Tourism stakeholders are concerned over low bookings ahead of the December festivities, saying most people are afraid that the government will impose restrictions on movement to curb the spread of Covid-19.
A majority of the beach hotels at the coast are operating at between 40 and 55 percent capacity for local tourists and two percent for international ones. This is in stark contrast to last year, when the hotels operated at above 80 percent capacity for locals and 25 percent for international tourists, with industry players terming it the worst Christmas and New Year.
"We are getting a lot of enquiries. However, one of the looming fears that the Kenyan market has is that there might be another travel cessation so people are scared to book. International bookings are very low, practically non-existence," said Kenya Coast Working Group chairman Husnain Noorani.
He said that, when the government imposed restrictions on movements the first time, most holidaymakers were stuck at the Coast.
"Many couldn't travel back and obviously people were very scared and so there are fears the same might happen. For instance, in Mombasa cases are rising and the counties were given the authority by President Uhuru Kenyatta to impose any measures they wish. People are seeing how cases are surging and the county government might impose a lockdown," he said.
Speaking during a press conference at The Pride Inn hotel in Mombasa, Mr Noorani urged President Uhuru Kenyatta and Tourism Cabinet Secretary Najib Balala to clear the air.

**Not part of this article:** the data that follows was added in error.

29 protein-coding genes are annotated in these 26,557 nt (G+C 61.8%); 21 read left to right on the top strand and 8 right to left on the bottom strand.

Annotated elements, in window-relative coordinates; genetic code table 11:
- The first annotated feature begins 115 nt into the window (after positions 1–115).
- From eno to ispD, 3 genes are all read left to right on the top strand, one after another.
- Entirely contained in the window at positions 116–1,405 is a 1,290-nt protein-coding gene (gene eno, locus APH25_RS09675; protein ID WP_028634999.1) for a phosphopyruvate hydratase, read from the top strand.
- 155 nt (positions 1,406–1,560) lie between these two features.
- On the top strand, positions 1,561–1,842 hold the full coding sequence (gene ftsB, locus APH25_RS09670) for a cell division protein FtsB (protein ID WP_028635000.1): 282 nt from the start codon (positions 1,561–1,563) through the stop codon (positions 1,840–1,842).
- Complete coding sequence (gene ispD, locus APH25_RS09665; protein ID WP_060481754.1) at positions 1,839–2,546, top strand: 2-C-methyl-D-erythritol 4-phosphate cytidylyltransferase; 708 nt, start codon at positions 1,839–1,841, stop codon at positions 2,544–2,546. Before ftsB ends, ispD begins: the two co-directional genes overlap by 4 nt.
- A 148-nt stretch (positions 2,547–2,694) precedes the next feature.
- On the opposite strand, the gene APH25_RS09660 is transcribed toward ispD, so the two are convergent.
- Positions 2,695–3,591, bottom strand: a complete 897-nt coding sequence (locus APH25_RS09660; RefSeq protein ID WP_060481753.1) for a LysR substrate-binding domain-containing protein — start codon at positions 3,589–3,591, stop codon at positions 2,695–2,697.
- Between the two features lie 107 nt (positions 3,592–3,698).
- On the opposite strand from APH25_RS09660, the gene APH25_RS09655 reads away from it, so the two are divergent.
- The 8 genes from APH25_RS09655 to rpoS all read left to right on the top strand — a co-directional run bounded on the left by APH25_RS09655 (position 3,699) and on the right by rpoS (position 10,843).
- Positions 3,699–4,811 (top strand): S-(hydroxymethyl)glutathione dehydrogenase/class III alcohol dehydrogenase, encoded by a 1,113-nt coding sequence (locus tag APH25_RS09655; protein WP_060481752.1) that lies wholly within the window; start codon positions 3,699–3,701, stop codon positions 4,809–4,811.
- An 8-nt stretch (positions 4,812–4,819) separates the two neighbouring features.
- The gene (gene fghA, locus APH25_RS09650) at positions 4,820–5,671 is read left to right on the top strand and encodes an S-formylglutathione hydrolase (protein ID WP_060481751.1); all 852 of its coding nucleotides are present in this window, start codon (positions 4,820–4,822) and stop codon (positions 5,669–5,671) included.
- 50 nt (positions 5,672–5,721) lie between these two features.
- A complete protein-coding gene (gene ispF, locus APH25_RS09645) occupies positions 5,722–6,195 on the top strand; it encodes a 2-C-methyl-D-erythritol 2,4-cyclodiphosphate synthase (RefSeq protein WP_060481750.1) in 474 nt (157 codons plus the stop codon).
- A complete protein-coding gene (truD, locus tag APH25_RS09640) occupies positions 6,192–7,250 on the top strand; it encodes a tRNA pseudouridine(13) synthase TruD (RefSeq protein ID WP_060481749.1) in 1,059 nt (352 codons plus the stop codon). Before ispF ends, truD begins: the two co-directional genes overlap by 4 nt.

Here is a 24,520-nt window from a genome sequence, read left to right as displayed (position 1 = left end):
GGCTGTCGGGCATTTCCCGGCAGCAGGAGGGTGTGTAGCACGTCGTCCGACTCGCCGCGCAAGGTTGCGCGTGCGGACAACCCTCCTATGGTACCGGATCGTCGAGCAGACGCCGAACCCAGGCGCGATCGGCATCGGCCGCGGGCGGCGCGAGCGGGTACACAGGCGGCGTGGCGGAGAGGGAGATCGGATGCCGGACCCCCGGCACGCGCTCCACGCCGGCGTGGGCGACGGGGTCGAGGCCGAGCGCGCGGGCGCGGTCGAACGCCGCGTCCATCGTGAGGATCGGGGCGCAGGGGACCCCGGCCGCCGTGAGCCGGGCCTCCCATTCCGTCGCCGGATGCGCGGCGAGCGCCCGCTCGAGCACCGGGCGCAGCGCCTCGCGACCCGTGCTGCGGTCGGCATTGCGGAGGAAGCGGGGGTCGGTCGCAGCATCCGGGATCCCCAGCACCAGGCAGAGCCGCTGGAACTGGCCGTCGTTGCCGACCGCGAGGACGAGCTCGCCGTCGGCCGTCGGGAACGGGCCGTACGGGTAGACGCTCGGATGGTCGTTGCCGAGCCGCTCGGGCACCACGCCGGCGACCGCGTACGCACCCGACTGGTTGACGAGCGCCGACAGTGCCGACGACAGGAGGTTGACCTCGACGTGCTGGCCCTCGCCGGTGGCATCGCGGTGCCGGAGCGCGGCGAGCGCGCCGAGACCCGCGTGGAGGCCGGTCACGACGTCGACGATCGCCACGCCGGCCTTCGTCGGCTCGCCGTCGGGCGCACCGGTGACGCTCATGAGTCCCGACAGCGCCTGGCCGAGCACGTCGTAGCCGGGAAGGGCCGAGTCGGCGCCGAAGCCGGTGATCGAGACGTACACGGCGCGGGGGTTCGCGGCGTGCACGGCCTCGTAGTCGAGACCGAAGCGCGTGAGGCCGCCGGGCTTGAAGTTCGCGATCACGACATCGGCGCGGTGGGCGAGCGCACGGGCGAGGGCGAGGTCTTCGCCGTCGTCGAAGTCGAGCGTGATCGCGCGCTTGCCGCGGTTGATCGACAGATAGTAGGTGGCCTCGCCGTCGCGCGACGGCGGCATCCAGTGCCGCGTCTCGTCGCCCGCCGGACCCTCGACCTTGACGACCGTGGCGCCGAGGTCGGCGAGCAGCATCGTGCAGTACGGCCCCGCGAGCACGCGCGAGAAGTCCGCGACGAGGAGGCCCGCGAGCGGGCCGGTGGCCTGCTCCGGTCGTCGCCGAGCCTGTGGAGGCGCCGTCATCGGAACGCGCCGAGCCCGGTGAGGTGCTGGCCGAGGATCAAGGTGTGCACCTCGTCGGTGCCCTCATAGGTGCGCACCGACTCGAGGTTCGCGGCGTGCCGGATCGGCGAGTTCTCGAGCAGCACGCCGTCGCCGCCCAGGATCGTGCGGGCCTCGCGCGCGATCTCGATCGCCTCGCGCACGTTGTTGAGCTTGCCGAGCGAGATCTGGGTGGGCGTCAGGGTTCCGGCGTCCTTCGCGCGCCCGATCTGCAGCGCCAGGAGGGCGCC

"There is this fear that there is going to be another speech set to be held on December 4 where new measures will be announced and introduced. We all know how tourism is important to this country and this is where I request and urge the state to be clear about travel cessations. This will help the entire Kenyan coast and the industry," Mr Noorani said, adding that more Kenyans will be confident and start early bookings to the hotels that are reeling from the effects of the pandemic.
He further encouraged Kenyans to visit the local tourism attractions to promote the sector instead of travelling abroad. He said most hotels have set good offers and rates to attract domestic tourists.
Mr Noorani urged more flights to fly directly to Mombasa to boost the sector during the holidays. The hotelier further blamed the strict coronavirus protocol that has hampered international tourism numbers.
"There has been a lot of debate on the Covid-19 testing policies; there is the 72 hours requirement for every international visitor. We don't want to allow anyone in but there could be other ways, policy makers should sit with stakeholders to find solutions to encourage easier access to the country whilst protecting Kenyans," Mr Noorani while urging corporates and the government to support the tourism industry.
Mr Noorani is optimistic the regional and international tourism will pick up once the policy makers and industry players work on the impending challenges affecting the sector. In Kwale, less than five of the main beach hotels are operating.
South Coast Association of Local Tour Operators Ms Sally Mathenge said the sector is yet to pick up in the south coast circuit. She cited Baobab, Diana Sea Resort, Neptune, and Southern Palm among those operating with visitors.
"It is a strange festive season because most hotels are not operating and those operating have very few visitors. We are depending on upcountry visitors who come on weekends," she said.